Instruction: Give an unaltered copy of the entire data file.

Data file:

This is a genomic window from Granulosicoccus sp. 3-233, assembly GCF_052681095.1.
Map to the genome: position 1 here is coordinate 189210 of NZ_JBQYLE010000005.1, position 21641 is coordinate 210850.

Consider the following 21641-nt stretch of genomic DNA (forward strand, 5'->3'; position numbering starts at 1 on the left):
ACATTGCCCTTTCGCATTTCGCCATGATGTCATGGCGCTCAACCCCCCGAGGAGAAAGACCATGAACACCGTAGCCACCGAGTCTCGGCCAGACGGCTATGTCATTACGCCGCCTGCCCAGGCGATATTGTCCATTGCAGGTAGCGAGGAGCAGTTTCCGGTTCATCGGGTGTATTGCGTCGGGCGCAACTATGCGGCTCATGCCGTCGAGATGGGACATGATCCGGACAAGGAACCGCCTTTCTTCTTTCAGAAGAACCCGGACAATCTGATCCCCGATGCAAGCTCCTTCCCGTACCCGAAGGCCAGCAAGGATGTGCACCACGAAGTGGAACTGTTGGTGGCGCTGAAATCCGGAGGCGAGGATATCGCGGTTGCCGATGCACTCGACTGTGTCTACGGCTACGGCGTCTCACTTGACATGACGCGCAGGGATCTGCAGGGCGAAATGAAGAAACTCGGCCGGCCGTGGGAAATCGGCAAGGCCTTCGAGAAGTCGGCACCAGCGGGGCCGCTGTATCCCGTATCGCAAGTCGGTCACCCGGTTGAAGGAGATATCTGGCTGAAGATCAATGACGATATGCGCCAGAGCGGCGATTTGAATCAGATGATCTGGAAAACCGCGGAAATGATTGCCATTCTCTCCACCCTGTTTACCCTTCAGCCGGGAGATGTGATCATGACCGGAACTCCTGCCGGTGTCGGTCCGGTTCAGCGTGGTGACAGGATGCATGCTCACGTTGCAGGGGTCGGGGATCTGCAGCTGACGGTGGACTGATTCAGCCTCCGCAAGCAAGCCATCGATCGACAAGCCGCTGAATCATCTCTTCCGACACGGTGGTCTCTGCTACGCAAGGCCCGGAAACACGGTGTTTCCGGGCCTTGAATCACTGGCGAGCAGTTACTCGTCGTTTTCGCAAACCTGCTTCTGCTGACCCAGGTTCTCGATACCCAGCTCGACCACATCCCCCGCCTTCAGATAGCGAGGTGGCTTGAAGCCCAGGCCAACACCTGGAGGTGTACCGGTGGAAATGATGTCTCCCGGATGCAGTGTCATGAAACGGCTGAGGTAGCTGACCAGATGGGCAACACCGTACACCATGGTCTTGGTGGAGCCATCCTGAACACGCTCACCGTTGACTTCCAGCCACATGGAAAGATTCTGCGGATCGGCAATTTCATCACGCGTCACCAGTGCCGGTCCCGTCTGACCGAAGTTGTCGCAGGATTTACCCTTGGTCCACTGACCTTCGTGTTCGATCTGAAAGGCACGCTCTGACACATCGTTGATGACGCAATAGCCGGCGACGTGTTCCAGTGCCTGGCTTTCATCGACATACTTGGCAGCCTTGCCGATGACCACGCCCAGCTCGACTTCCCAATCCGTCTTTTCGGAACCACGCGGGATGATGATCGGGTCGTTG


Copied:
This is a genomic window from Granulosicoccus sp. 3-233, assembly GCF_052681095.1.
Map to the genome: position 1 here is coordinate 189210 of NZ_JBQYLE010000005.1, position 21641 is coordinate 210850.

Consider the following 21641-nt stretch of genomic DNA (forward strand, 5'->3'; position numbering starts at 1 on the left):
ACATTGCCCTTTCGCATTTCGCCATGATGTCATGGCGCTCAACCCCCCGAGGAGAAAGACCATGAACACCGTAGCCACCGAGTCTCGGCCAGACGGCTATGTCATTACGCCGCCTGCCCAGGCGATATTGTCCATTGCAGGTAGCGAGGAGCAGTTTCCGGTTCATCGGGTGTATTGCGTCGGGCGCAACTATGCGGCTCATGCCGTCGAGATGGGACATGATCCGGACAAGGAACCGCCTTTCTTCTTTCAGAAGAACCCGGACAATCTGATCCCCGATGCAAGCTCCTTCCCGTACCCGAAGGCCAGCAAGGATGTGCACCACGAAGTGGAACTGTTGGTGGCGCTGAAATCCGGAGGCGAGGATATCGCGGTTGCCGATGCACTCGACTGTGTCTACGGCTACGGCGTCTCACTTGACATGACGCGCAGGGATCTGCAGGGCGAAATGAAGAAACTCGGCCGGCCGTGGGAAATCGGCAAGGCCTTCGAGAAGTCGGCACCAGCGGGGCCGCTGTATCCCGTATCGCAAGTCGGTCACCCGGTTGAAGGAGATATCTGGCTGAAGATCAATGACGATATGCGCCAGAGCGGCGATTTGAATCAGATGATCTGGAAAACCGCGGAAATGATTGCCATTCTCTCCACCCTGTTTACCCTTCAGCCGGGAGATGTGATCATGACCGGAACTCCTGCCGGTGTCGGTCCGGTTCAGCGTGGTGACAGGATGCATGCTCACGTTGCAGGGGTCGGGGATCTGCAGCTGACGGTGGACTGATTCAGCCTCCGCAAGCAAGCCATCGATCGACAAGCCGCTGAATCATCTCTTCCGACACGGTGGTCTCTGCTACGCAAGGCCCGGAAACACGGTGTTTCCGGGCCTTGAATCACTGGCGAGCAGTTACTCGTCGTTTTCGCAAACCTGCTTCTGCTGACCCAGGTTCTCGATACCCAGCTCGACCACATCCCCCGCCTTCAGATAGCGAGGTGGCTTGAAGCCCAGGCCAACACCTGGAGGTGTACCGGTGGAAATGATGTCTCCCGGATGCAGTGTCATGAAACGGCTGAGGTAGCTGACCAGATGGGCAACACCGTACACCATGGTCTTGGTGGAGCCATCCTGAACACGCTCACCGTTGACTTCCAGCCACATGGAAAGATTCTGCGGATCGGCAATTTCATCACGCGTCACCAGTGCCGGTCCCGTCTGACCGAAGTTGTCGCAGGATTTACCCTTGGTCCACTGACCTTCGTGTTCGATCTGAAAGGCACGCTCTGACACATCGTTGATGACGCAATAGCCGGCGACGTGTTCCAGTGCCTGGCTTTCATCGACATACTTGGCAGCCTTGCCGATGACCACGCCCAGCTCGACTTCCCAATCCGTCTTTTCGGAACCACGCGGGATGATGATCGGGTCGTTG